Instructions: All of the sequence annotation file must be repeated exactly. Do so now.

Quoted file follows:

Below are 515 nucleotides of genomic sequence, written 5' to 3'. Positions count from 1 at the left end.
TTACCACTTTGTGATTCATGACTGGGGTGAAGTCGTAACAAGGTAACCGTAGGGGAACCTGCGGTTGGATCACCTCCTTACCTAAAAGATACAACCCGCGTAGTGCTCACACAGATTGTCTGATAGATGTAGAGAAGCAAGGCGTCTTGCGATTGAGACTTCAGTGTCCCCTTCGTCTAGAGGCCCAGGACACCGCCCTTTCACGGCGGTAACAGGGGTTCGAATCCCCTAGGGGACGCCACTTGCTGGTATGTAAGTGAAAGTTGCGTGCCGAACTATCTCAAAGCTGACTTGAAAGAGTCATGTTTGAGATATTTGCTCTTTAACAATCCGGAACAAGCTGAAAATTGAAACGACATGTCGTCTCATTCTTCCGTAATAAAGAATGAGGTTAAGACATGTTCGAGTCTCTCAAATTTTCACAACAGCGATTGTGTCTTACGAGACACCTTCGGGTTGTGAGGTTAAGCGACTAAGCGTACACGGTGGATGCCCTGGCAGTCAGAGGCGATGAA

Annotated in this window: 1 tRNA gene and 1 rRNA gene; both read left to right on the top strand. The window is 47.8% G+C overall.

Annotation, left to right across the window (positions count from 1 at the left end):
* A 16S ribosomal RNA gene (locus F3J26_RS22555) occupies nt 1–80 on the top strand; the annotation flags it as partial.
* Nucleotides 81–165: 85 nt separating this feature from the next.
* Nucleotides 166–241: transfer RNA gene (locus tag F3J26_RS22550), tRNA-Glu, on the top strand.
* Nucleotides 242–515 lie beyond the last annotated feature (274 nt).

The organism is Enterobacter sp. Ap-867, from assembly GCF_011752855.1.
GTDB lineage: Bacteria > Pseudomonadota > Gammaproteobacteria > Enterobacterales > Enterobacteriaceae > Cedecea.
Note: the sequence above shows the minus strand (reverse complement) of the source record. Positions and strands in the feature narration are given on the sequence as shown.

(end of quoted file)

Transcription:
Below are 515 nucleotides of genomic sequence, written 5' to 3'. Positions count from 1 at the left end.
TTACCACTTTGTGATTCATGACTGGGGTGAAGTCGTAACAAGGTAACCGTAGGGGAACCTGCGGTTGGATCACCTCCTTACCTAAAAGATACAACCCGCGTAGTGCTCACACAGATTGTCTGATAGATGTAGAGAAGCAAGGCGTCTTGCGATTGAGACTTCAGTGTCCCCTTCGTCTAGAGGCCCAGGACACCGCCCTTTCACGGCGGTAACAGGGGTTCGAATCCCCTAGGGGACGCCACTTGCTGGTATGTAAGTGAAAGTTGCGTGCCGAACTATCTCAAAGCTGACTTGAAAGAGTCATGTTTGAGATATTTGCTCTTTAACAATCCGGAACAAGCTGAAAATTGAAACGACATGTCGTCTCATTCTTCCGTAATAAAGAATGAGGTTAAGACATGTTCGAGTCTCTCAAATTTTCACAACAGCGATTGTGTCTTACGAGACACCTTCGGGTTGTGAGGTTAAGCGACTAAGCGTACACGGTGGATGCCCTGGCAGTCAGAGGCGATGAA

Annotated in this window: 1 tRNA gene and 1 rRNA gene; both read left to right on the top strand. The window is 47.8% G+C overall.

Annotation, left to right across the window (positions count from 1 at the left end):
* A 16S ribosomal RNA gene (locus F3J26_RS22555) occupies nt 1–80 on the top strand; the annotation flags it as partial.
* Nucleotides 81–165: 85 nt separating this feature from the next.
* Nucleotides 166–241: transfer RNA gene (locus tag F3J26_RS22550), tRNA-Glu, on the top strand.
* Nucleotides 242–515 lie beyond the last annotated feature (274 nt).

The organism is Enterobacter sp. Ap-867, from assembly GCF_011752855.1.
GTDB lineage: Bacteria > Pseudomonadota > Gammaproteobacteria > Enterobacterales > Enterobacteriaceae > Cedecea.
Note: the sequence above shows the minus strand (reverse complement) of the source record. Positions and strands in the feature narration are given on the sequence as shown.